Shouldn’t all textbooks strive to teach difficult concepts using word relationships and mapping to make understanding complex ideas easier?

Information Architecture: Wurman

In this introduction, Wurman describes how many people go through life without actually understanding the information thrown at them on a daily basis.  Part of this is because of the lack of good design or architecture for said information.  He says that designers need to focus more on the information and less on the “confetti” designs.

Key Concepts

LATCH- the 5 ways to organize information: by location, alphabet, time, category or hierarchy

Information Architecture- the way information should be organized so that it can be most easily understood

Critical Questions

It’s been at least a decade since this was published, why can’t I get a degree in Information Architecture yet?

Why is our society more preoccupied with how the information is displayed than the importance oft the information?

Information is Beautiful

After reading this book I could not agree more with the title.  This book is a comprehensive showing of every type of graph imaginable.  McCandless does an excellent job of showcasing information in different graphical and visual ways.  What’s really unique is how he relates the type of graphs/visuals to the content and how he even uses visuals for his bibliography and image credits.

Key Concepts

Making a Book- This was a really cool visual that succinctly captured a lot of elements of what goes into making a book such as the development of ideas and the effects on the author’s relationship

Types of Information Visualization- Essentially a graphic of graphs that shows many of the ways that McCandless showed information.

Critical Questions

While the graphics are cool and everything, is there a greater purpose behind some of the information or is he simply trying to get the information out there?

Does the way this information is displayed help people retain it better than they would if they were traditional graphs?

AIDS Demo Graphics

This book essentially documents the movement in the 80’s to graphically spread awareness about AIDS.  As the title so cleverly suggests, a main problem was the lack of awareness in how AIDS affects people from all demographics, not just homosexual males.  It showcases a lot of work done by the AIDS Coalition to Unleash Power which includes a number of very controversial pictures and slogans.

Key Concepts

ACT UP- an AIDS advocacy group formed in the 80’s best known for radical and controversial demonstrations to bring awareness to the public.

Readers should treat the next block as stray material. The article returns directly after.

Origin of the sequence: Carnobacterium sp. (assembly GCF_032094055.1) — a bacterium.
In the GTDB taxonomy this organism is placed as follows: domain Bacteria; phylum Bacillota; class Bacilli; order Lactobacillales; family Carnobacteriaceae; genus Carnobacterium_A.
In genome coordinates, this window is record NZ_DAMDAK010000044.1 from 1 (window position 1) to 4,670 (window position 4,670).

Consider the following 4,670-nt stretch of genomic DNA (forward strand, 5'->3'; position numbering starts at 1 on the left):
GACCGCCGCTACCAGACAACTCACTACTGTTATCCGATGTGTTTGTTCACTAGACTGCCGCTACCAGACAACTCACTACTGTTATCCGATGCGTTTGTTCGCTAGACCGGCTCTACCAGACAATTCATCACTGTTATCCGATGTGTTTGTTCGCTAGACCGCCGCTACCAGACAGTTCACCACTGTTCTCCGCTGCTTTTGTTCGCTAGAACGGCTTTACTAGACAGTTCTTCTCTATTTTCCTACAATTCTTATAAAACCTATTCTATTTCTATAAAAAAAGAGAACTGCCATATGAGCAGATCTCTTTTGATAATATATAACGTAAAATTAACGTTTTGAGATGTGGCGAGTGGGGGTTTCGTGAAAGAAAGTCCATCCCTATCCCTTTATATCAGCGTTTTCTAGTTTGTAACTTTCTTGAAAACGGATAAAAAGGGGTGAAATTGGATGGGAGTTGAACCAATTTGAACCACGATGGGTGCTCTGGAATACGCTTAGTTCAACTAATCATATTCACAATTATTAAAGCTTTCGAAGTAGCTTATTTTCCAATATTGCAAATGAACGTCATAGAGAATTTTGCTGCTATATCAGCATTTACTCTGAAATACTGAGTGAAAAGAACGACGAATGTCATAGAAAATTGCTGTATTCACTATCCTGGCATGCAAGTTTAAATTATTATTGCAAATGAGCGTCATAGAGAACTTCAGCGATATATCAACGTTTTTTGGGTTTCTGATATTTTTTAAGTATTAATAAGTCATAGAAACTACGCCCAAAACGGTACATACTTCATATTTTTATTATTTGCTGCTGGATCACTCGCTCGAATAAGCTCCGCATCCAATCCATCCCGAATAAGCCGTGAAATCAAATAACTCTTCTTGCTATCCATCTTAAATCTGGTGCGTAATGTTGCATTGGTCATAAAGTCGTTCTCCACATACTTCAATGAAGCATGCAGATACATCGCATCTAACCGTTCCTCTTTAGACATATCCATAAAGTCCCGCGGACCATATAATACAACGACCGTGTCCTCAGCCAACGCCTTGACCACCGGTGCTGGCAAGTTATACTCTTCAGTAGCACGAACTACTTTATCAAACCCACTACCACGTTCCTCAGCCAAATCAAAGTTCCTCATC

Silence = Death Project- famed for creating the pink triangle poster that paralleled the lack of media coverage for AIDS to the Nazi’s silencing of gays using an inverted pink triangle.

Critical Questions

How effective are radical acts such as ACT UP in spreading knowledge to every day people as opposed to just getting media attention?

How have groups like ACT UP since influenced other radical awareness groups and are those groups as effective as they were in the 80’s?

Intimate Bureaucracies

This paper is essentially a call to action for creating sociopoetic systems.  It takes an in depth look at the Occupy movements and how their organization and communication systems facilitate their goals and demands.  These movements also can be seen as intimate bureaucracies that utilizes mass distribution through social media.

Key Points 

Occupy Wall Street Movement- an example of an intimate bureaucracy that sought to change policy and politics on Wall Street.

Intimate Bureaucracy- mixes impersonal systems, like government, with warm social atmospheres to create niches for ideas to manifest.

Critical Questions

How can we change current universities to work as intimate bureaucracies?

How has the Occupy Wall Street facilitated change in other impersonal systems in our society?

Experimental University

First and foremost, I need to point out the atrocious color this text was printed on and the havoc it wreaked on my eyesight. In my opinion, this article did a poor job of articulating it’s point.  The first couple paragraphs were spent talking about experimental universities and then that concept wasn’t revisited until the very end.  It touched on a few main points like emancipation and anarchy.  The purpose of this paper seemed to be to convince us that traditional universities are only interested in profit.

Key Points

Experimental University- A new type of way to learn outside the bounds of a physical university.

Emancipation- the “intersection of life and power”, being freed of the bondage of childhood

Anarchy- lawlessness that can create chaos but not necessarily.

Critical Questions

If we get rid of traditional universities, where are doctors and other professionals going to come from?

What kind of marketable skills can people expect to learn at experimental universities?